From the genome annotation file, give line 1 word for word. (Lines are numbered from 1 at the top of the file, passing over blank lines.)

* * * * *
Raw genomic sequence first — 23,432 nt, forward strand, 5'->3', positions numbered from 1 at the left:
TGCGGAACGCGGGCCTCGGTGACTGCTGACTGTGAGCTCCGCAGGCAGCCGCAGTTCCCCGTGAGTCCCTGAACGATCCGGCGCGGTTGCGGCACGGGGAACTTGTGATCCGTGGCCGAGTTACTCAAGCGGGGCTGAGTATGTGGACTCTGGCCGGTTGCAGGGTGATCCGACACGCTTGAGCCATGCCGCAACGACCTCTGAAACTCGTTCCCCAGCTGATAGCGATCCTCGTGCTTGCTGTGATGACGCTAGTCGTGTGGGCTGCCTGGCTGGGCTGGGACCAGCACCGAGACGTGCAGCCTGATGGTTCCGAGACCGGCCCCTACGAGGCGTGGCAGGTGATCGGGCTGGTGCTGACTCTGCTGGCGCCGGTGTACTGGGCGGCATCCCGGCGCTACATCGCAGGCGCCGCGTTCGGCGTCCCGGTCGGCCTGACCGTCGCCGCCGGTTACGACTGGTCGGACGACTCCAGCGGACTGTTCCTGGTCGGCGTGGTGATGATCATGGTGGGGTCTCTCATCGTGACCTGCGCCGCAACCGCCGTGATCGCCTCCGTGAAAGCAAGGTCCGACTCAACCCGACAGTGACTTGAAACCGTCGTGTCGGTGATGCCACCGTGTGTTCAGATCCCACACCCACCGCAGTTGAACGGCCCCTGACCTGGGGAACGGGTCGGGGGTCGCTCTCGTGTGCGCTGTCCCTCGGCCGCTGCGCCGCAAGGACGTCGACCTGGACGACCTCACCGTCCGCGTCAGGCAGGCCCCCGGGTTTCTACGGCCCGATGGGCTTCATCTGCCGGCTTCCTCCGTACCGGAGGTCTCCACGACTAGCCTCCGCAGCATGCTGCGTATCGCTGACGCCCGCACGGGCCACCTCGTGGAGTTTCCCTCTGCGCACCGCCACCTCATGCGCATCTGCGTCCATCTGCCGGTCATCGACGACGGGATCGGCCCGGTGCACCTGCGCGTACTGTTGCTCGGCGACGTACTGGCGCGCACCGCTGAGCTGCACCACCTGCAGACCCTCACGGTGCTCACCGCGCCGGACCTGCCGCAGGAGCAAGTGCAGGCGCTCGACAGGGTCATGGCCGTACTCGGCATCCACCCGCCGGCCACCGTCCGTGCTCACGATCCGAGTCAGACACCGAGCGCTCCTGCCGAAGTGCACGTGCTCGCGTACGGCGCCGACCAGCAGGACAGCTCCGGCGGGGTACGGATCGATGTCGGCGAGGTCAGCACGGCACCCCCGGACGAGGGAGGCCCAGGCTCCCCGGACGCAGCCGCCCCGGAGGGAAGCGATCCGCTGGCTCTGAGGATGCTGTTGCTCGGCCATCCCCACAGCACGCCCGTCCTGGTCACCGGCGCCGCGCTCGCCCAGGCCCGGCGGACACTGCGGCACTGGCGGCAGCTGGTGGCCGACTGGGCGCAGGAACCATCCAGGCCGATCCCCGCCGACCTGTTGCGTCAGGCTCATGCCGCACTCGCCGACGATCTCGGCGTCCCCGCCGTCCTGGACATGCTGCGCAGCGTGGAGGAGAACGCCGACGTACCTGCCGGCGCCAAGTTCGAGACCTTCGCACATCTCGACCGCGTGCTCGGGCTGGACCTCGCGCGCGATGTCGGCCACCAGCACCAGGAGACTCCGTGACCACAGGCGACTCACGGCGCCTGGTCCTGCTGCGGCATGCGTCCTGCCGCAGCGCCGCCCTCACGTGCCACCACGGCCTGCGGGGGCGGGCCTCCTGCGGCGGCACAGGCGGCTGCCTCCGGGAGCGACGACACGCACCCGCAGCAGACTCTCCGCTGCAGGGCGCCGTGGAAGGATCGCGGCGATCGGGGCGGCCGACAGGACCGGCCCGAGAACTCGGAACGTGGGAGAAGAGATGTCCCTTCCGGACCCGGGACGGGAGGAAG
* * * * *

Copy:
Raw genomic sequence first — 23,432 nt, forward strand, 5'->3', positions numbered from 1 at the left: